by William Levy
American poet living in Amsterdam
No memory of having starred
Atones for later disregard,
Or keeps the end from being hard.
“Provide Provide” – Robert Frost
With the enormous effort to keep breathing through my emphysema and being on the toilet half a dozen times a day, that leaves little time, inclination, or appetite, for sexual activities. Having just endured my 78th birthday it reminds of a time two decades ago when Tore Hakansson – autobiographer of My First Ninety Years – and I translated a poem by the renowned Finnish author Eeva Kilpi.
A Song of Elderly Love
And on a nice day
We crawl together you and I,
A lock snaps and we never again come apart
Your worn-out joints caught in my gout
My ulcer close to your heart failure
And rheumatism with your backache —
Never shall we part, oh us.
And my dear you forget your breathlessness
And the coronary you already had
And I forgot my catarrh, my restless legs
And the ache in my left side that never stops –
Now we ignore sorrow and heaviness and need.
My breasts so empty and flat
Hold on them, my dear
for one day when you see them hanging
Do you love me then?
Tula, tulam tuli tuli toj?
Lord, teach us to accept the old one’s love
the young one’s love, the middle-aged love
the love of the ugly ones, the love of the
fat ones, the love of the poor.
the love of the badly dressed
and the love of the lonely.
Teach us to accept love
We are so afraid of it.
And you take my breasts in your hands
my hanging flat breasts
and touch with your lips the crinkled nipples
and with cataracts in the eyes waiting for a hospital bed
you groping blindly after me,
feeling with you hands.
Go on feeling,
under all these crinkles am I,
This crumpled dress was placed on us by life in the end
you, my wild strawberry, my swallow,
my flower so fair.
And my swollen joints rest in your hollows,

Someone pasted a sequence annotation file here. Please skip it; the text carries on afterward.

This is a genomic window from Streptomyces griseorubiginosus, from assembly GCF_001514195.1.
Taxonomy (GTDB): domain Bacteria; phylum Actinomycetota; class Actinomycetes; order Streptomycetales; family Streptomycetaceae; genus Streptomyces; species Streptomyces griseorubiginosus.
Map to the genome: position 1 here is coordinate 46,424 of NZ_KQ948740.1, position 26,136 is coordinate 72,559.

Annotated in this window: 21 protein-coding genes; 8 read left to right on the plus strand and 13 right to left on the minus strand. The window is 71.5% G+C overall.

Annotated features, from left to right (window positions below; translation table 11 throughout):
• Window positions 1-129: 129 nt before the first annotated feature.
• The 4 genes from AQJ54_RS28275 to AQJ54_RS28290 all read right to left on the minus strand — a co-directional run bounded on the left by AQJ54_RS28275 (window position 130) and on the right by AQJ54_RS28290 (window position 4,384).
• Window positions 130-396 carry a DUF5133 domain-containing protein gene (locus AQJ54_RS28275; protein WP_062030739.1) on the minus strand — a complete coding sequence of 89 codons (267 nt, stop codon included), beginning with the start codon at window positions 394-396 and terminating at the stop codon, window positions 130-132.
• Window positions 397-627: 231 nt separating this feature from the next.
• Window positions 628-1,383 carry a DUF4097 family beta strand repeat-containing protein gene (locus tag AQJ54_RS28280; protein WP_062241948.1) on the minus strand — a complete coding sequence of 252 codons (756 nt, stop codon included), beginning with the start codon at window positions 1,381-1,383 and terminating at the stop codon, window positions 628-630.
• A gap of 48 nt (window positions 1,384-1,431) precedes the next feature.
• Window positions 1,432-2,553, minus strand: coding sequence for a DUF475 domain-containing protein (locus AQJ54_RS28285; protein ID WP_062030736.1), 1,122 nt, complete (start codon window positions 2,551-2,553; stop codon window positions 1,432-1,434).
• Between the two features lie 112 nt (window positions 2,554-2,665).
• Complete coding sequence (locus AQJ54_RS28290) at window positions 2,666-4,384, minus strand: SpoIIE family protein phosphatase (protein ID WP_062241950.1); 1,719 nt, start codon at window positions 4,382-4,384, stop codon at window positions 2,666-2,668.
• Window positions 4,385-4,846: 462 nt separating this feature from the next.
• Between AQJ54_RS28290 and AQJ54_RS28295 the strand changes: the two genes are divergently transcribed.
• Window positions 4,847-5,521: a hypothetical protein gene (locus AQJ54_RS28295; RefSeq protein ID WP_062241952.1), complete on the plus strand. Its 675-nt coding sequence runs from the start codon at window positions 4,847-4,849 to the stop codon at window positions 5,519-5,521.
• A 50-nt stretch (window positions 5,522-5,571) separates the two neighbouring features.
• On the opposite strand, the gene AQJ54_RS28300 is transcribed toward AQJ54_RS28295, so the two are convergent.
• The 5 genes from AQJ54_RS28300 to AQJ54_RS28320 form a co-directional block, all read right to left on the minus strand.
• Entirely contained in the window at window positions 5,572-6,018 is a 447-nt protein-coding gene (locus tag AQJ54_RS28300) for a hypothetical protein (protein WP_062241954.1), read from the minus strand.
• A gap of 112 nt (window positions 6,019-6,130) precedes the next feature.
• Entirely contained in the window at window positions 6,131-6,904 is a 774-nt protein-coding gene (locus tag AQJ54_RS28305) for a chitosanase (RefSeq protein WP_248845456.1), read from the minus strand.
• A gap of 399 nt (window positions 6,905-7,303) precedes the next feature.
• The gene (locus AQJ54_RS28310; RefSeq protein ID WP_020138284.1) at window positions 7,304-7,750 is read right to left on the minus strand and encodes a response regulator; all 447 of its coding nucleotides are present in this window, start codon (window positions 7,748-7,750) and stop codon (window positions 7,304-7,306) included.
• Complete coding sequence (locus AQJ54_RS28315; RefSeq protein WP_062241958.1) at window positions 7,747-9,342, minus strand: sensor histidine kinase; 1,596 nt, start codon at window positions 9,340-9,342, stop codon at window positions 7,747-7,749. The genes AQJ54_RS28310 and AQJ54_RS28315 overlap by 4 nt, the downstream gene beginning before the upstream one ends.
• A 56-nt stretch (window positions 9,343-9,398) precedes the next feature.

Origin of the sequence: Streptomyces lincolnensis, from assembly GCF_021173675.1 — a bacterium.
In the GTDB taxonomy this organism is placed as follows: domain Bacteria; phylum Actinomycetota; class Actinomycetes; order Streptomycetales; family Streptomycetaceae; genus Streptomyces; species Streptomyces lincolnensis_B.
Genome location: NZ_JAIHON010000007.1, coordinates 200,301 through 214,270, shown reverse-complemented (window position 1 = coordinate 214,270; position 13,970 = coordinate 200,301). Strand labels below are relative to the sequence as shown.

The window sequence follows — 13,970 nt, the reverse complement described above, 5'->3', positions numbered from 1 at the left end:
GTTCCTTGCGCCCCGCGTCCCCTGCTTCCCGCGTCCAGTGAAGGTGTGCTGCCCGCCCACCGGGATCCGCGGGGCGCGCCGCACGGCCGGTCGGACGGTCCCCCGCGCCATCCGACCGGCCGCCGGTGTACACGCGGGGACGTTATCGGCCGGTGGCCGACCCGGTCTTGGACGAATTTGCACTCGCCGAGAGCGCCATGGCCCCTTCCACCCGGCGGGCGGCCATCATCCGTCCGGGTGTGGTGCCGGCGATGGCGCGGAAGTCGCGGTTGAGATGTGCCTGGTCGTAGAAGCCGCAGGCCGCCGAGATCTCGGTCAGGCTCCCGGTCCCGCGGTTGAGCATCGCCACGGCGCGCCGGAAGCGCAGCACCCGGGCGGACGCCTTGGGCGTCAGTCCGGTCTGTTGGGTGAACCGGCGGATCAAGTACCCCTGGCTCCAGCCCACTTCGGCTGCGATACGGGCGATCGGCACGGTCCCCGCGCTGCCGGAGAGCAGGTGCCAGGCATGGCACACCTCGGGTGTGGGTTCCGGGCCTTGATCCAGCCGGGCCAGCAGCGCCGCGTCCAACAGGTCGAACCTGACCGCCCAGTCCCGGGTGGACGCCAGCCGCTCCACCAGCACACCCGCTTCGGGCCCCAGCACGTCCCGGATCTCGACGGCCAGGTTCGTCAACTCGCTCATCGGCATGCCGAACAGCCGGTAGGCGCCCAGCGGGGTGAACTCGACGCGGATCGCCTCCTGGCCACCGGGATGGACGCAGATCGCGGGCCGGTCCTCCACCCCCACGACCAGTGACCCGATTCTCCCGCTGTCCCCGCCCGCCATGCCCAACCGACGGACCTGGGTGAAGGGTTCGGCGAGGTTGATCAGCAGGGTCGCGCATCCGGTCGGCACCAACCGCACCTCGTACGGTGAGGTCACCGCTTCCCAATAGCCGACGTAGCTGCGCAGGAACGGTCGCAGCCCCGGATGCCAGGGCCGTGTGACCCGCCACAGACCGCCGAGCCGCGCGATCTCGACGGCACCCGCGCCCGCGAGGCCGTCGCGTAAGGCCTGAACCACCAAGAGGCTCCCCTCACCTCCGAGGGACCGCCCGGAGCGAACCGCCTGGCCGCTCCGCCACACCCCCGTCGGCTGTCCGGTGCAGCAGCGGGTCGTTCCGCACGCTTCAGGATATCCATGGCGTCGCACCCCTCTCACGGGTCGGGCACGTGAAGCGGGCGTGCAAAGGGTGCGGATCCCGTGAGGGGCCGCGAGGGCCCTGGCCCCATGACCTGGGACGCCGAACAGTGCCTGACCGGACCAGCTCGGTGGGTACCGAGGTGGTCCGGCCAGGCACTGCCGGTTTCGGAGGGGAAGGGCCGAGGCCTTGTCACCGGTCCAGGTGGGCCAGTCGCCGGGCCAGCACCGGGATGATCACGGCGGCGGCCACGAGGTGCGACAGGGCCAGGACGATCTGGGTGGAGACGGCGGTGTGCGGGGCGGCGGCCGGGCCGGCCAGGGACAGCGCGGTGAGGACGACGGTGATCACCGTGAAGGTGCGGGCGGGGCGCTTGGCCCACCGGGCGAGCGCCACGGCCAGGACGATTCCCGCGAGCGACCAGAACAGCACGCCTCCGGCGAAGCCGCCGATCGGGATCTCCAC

Your wrinkles in my furrows
And close to you in your pain
I pray silently for your death
And light is our evening and our morning.
It comes down to this. I take these pills, prednison – a kind of steroid, which seem to keep me from passing. In turn they make me fat, almost explode my swollen feet. But most annoying my bowels have gone independent. Erectile disfunction is low down on my list of problems, even though a couple of women have asked to come by, and do – who knows what. These days a big O might be the end. My end. When the doctor asked how he could help I told him “dancing girls.” He blushed. I guess I had expected a more comfortable dotage, something more than lusts like a post-modern novel without any definite conclusion. Erections are difficult, mostly impossible. Yet massaging my scrotum and kissing a passion play almost as good as penetration. Every season of life reveals a beauty all its own
Getting to Know You
Time to turn back and descend the stair,
With a bald spot in the middle of my hair –
“The Love Song of J. Alfred Prufrock”- T.S. Eliot
Come in the wind
Dripping tears over
Doing with our fingers what we
with our mouths
using serpent tongues
the challenge of
But by then I was confused
What to do with this feeling
that won’t get me hurt?
I put my finger
Squeezed it hard saying
Do you like it?
Are you approving?
All men do.”
“It’s very good
That Don Giovanni
Is being cherished
“I read Red and Black
all that summer
there was much rain.”
“You are cuuroptink me
Is this rok ‘n’ rool?”
Then sexed me with the same
neatness and accuracy
as you carry out
curious historical research.
come glistens on my stomach like a
sprig of mistletoe
in a water bucket
Wiped away with a
not held as a hostage
past to the future.